The last thing I wanted as I stepped onto the sunlit courtyard of Chocolate de la Villa Real in the midday Mexican heat was a cup of cocoa. I’d spent the morning sweating, wending my way through overflowing displays of terra cotta pots, dried herbs, raw meat and massive bowls of frothy beverages in a market in Zaachila, a small town outside Oaxaca City. The trip was sandwiched by long, hot car rides made longer by a teacher’s strike that had shut down the area’s major highways. I was parched. I yearned for cold agua fresca, a frosty beer, even a cocktail.
But hot chocolate was precisely what brought me to this factory, off a quiet Zaachila backstreet. It promised to be different from the cocoa I knew—thick, sweet, all too easy to scald and quick to form an unappealing film if left to sit. But this hot chocolate would be different—based on water, the way it was made before Europeans introduced cows and dairy to Mexico. And it wouldn’t involve a saucepan or a stovetop—in fact, it’s done outdoors, in a ritualistic process reserved for weddings, funerals and Day of the Dead.
My thirst receded as I watched Berenice, a nimble woman with strong hands, prepare the hot chocolate. It starts with whole cacao beans and a comal—a thin clay griddle set over a wood fire. Berenice spreads a pile of stony beans over the comal and lets them cook, turning them with bare fingers. As their skins grow glossy, a buttery aroma perfumes the air. Soon, they start popping; the smell takes on a roasted note—telltale cues they’re ready.
Now we move to another ancient cooking tool, the metate: a curved stone slab elevated by two feet, coupled with a stone rolling pin. Berenice sets hot coals under hers to make the arduous task more expedient. (A woman who cannot use the metate, a local axiom goes, isn’t fit to marry.) Before we begin, we peel the papery skins off the beans. I pop one into my mouth and am shocked—sour, chalky, bitter, a striking contrast to their scent.
Berenice scatters beans over the metate’s surface, bends over the slab with pin in hand, then rolls backward and presses forward, scraping the stones together, pulverizing the beans to a thick paste. It looks crumbly and slightly wet, like raw nut butter. I take a taste—all astringency.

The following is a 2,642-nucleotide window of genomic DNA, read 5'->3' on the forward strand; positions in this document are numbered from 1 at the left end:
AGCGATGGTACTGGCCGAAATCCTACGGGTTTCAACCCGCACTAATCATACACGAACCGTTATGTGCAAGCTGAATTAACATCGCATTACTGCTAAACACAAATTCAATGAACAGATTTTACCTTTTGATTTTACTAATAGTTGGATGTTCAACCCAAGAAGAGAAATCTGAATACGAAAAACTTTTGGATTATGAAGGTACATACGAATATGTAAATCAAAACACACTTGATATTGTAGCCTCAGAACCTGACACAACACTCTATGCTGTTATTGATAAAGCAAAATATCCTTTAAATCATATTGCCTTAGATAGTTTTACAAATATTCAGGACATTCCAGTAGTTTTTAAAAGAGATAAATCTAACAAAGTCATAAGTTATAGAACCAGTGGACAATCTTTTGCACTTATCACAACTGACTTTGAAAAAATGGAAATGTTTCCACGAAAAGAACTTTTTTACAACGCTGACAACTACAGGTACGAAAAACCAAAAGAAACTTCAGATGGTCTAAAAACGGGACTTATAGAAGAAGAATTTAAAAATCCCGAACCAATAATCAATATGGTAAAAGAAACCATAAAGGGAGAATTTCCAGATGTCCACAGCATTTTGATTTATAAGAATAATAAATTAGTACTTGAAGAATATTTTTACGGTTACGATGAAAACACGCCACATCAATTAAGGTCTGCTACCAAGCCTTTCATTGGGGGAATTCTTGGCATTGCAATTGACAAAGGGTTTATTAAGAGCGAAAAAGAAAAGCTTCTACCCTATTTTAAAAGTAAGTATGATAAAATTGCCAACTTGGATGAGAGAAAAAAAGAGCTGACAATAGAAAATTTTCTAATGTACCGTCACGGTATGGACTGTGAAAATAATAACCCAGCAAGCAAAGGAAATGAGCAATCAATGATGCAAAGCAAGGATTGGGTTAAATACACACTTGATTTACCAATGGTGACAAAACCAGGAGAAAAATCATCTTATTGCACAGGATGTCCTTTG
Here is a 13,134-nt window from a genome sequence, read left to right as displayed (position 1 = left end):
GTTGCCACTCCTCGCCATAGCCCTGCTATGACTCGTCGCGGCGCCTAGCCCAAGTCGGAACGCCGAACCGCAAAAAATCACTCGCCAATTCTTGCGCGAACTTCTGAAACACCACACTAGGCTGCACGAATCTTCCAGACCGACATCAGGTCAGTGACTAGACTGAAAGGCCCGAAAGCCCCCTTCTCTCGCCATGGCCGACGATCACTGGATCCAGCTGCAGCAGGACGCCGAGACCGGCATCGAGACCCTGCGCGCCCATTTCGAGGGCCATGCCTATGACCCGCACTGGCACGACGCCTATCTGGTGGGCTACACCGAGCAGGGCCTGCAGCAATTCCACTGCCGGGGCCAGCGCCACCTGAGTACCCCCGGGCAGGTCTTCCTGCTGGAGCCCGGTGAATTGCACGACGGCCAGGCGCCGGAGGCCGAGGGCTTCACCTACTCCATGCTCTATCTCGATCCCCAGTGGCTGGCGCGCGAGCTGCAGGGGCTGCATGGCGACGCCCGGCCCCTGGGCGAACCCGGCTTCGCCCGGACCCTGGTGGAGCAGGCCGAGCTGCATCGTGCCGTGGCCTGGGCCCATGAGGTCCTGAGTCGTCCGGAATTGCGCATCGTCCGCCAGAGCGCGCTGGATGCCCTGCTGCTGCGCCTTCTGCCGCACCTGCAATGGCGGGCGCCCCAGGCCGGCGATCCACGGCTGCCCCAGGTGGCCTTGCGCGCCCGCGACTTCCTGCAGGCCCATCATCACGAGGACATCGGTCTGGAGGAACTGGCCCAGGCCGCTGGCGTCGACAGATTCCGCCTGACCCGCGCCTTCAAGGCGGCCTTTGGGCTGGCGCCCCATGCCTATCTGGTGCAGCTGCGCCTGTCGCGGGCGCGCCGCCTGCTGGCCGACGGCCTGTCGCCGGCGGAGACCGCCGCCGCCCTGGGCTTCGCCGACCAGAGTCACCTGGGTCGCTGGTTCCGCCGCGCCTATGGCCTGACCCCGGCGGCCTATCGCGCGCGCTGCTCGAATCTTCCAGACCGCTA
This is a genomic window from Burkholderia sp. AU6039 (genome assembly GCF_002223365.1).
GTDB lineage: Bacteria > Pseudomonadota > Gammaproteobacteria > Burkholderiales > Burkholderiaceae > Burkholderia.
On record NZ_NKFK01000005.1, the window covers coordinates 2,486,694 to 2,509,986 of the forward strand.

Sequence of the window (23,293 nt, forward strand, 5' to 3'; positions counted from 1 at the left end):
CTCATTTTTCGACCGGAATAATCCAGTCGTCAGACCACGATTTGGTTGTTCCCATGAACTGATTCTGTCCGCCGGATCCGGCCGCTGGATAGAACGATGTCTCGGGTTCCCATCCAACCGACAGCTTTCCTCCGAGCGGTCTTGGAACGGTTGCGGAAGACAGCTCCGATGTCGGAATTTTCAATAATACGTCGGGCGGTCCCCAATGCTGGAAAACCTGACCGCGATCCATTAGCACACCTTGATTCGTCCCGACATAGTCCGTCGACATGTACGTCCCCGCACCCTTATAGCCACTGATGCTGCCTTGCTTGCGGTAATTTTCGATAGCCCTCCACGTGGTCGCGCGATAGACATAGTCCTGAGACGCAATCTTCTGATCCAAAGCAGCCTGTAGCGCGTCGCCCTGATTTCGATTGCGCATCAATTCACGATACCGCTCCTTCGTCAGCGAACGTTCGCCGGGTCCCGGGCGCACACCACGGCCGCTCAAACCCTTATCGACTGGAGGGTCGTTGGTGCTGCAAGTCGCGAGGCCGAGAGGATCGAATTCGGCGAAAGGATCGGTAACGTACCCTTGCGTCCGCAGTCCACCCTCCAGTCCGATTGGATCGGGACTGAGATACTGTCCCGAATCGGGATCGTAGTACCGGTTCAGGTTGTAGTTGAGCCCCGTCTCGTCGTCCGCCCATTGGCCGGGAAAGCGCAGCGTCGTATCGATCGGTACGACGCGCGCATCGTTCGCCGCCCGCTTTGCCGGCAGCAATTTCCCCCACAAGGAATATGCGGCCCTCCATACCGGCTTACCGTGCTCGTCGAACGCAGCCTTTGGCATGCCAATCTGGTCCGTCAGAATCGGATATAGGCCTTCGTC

She adds cinnamon bark, pecans and toasted almonds. This adds richness, and as Berenice crushes them into the chocolate, the paste grows more oily. Next, white sugar. The additions, explains my translator, reflect European influences. When Spaniards arrived here, they found the taste of unadulterated cocoa too intense, so they used sugar, vanilla and milk to smooth it out. Mexican cooks later added Old World ingredients like cinnamon and nuts.
Finally, the paste is done. “When it shines like a mirror, it’s ready,” my translator says. Berenice transfers it to a pitcher, adds hot water, then uses a molinillo—a whisk of sorts—to blend the two. I take a sip: The sugar has tempered the sourness and brought out the butteriness. The bitterness remains but pleasantly so. Just a little sweetness marries the two sides of the cocoa. The spice and nuts add complexity. And somehow, even in this heat, the drink hits the spot.
At Milk Street, we loved that the intensely bittersweet chocolate wasn’t diluted (or complicated) by dairy, but we had to adjust the process. The comal, metate and molinillo were out—as were cacao beans. While cacao nibs were a close match, they can be a chore to find. The most accessible substitute was 100 percent cacao chocolate. Brown sugar gave the drink caramel-like sweetness.
As for the process, we found a one-step solution: the blender. Combining chopped chocolate with hot water softened it so we could puree in sugar, cinnamon and creamy almond butter, which added smooth nuttiness and body. The result was powerfully chocolatey cocoa with the right richness and the deep, bittersweet flavor of the one I had in Oaxaca—with no risk of boiling over.